Until the active transaction is committed using the COMMIT command, those operations do not persist. And, the ROLLBACK command throws away any changes made by those operations in the context of the active transaction. To be more precise, it deletes all key-value pairs from the map.

For example:

> BEGIN //Creates a new transaction which is currently active
> SET Y 2020
> ROLLBACK //Throws away any changes made
Y not set // Changes made by SET Y have been discarded

A transaction can also be nested, that is, have child transactions as well:

Parent-Child hierarchy in transactions

The newly spawned transaction inherits the variables from its parent transaction and changes made in the context of a child transaction will reflect in the parent transaction as well.

For example:

> BEGIN //Creates a new active transaction
> SET X 5
> SET Y 19
> BEGIN //Spawns a new transaction in the context of the previous transaction and now this is currently active
Y = 19 //The new transaction inherits the context of its parent transaction**
> SET Y 23
> COMMIT //Y's new value has been persisted to the key-value store**
Y = 23 // Changes made by SET Y 19 have been discarded**

I gave it a shot just after I read the blog. Let's see how we can solve this.

Let's design

We discussed that transactions may also have child transactions as well, we can use the stack data-structure to generalize this:

Visualizing our Transaction Stack
  • Every stack element is a transaction.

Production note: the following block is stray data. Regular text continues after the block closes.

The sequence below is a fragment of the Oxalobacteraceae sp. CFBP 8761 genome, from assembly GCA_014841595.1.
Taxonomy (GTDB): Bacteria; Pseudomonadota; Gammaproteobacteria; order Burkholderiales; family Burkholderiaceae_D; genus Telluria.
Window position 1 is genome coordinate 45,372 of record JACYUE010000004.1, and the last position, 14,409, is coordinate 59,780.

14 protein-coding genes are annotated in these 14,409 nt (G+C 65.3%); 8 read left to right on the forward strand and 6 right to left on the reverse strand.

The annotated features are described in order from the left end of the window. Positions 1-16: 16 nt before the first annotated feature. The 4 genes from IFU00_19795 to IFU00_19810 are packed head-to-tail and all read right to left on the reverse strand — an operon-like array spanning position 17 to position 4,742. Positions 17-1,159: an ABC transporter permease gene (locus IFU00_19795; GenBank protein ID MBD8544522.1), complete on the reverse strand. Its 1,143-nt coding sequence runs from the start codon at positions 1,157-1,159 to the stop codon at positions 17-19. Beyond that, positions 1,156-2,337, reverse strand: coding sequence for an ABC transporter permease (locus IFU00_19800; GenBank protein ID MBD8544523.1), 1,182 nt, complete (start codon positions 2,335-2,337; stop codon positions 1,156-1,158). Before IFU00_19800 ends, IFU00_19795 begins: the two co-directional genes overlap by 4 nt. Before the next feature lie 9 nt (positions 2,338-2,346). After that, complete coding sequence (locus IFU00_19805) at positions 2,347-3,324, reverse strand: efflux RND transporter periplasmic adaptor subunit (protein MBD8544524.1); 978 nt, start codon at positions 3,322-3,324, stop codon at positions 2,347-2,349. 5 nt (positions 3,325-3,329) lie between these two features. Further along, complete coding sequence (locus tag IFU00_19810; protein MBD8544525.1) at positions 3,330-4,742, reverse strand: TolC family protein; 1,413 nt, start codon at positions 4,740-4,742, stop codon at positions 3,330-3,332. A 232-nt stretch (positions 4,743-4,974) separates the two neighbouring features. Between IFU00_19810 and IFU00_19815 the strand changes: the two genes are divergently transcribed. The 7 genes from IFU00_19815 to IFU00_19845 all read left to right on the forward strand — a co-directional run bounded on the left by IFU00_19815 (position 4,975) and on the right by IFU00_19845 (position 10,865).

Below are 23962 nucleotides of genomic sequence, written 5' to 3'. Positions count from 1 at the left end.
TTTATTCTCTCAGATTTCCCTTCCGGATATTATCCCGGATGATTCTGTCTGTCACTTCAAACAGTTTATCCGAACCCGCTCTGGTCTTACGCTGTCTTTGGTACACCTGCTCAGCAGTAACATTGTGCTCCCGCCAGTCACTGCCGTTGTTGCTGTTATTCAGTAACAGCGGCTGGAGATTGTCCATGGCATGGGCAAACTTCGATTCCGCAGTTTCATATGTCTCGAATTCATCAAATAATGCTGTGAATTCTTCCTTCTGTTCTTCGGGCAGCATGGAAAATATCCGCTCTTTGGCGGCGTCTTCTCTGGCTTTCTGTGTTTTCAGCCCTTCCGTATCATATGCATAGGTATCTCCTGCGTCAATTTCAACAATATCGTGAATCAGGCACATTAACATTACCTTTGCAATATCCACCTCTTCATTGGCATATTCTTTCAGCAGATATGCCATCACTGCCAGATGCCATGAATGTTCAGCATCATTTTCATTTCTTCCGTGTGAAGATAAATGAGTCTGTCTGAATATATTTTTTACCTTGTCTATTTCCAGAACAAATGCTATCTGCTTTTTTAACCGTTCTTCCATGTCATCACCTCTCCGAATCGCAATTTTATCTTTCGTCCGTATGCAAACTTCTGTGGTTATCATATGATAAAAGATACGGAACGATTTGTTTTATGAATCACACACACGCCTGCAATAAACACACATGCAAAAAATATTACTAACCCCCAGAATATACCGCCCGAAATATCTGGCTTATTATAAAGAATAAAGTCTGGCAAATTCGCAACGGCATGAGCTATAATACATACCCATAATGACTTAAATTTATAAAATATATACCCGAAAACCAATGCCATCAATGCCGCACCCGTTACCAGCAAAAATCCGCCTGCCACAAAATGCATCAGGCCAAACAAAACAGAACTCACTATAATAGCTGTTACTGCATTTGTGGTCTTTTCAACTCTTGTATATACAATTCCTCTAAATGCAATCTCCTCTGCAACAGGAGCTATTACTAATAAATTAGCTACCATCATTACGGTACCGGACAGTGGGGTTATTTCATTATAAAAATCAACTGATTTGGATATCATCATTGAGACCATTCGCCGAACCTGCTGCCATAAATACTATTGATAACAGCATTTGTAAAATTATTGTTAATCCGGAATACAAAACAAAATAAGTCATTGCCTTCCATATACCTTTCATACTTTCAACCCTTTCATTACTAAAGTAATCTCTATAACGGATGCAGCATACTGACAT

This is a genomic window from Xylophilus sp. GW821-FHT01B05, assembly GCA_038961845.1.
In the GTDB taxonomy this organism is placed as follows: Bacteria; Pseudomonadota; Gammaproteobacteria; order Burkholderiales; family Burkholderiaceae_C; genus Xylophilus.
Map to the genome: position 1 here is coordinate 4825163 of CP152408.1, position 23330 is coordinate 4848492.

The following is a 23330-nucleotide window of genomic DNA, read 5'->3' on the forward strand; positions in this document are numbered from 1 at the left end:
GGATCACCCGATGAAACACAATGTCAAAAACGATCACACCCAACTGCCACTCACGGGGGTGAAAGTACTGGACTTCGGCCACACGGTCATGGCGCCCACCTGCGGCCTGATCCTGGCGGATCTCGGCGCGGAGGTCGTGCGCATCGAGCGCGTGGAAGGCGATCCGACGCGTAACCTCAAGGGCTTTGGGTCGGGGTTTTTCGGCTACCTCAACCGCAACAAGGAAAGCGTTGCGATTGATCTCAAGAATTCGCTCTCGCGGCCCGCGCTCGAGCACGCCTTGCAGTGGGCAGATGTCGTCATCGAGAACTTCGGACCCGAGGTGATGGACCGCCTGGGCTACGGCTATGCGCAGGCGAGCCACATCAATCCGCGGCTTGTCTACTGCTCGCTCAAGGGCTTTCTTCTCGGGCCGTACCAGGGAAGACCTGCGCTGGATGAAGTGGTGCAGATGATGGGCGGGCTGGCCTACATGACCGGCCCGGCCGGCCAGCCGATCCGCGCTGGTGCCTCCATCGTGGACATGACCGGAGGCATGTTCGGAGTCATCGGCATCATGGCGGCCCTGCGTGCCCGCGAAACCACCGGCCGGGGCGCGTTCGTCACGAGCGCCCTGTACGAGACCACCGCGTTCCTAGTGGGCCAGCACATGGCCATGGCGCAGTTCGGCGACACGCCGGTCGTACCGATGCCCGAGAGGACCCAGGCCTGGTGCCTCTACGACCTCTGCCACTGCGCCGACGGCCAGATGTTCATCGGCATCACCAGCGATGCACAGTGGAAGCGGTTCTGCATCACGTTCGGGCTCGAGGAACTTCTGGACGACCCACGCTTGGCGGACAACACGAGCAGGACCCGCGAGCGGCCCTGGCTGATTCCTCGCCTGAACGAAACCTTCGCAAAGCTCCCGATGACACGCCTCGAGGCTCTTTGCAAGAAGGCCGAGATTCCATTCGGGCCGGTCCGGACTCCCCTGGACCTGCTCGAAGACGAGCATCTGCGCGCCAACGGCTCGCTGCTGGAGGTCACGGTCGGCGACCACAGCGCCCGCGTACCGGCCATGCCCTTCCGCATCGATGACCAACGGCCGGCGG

• Top of the stack stores our current "Active" transaction.
  • Each transaction element has its own map. We will call it "local store" which acts like a local cache – every time we SET a variable inside a transaction this store is updated.
  • Once the changes are COMMITed inside a transaction the values in this "local" store are written to our global map object.

We will be using a Linked-list implementation of stack. We can also achieve this using dynamic arrays as well, but that's homework for the reader:

package main

import (

/*GlobalStore holds the (global) variables*/
var GlobalStore = make(map[string]string)

/*Transaction points to a key:value store*/
type Transaction struct {
	store map[string]string // every transaction has its own local store
	next  *Transaction

/*TransactionStack maintains a list of active/suspended transactions */
type TransactionStack struct {
	top  *Transaction
	size int 			// more meta data can be saved like Stack limit etc.
  • Our stack is represented by a structure, TransactionStack which only stores a pointer to the top of the stack.size is a struct variable which can be used to determine the size of our stack i.e to find number of suspended & active transactions (completely optional – you can omit declaring this).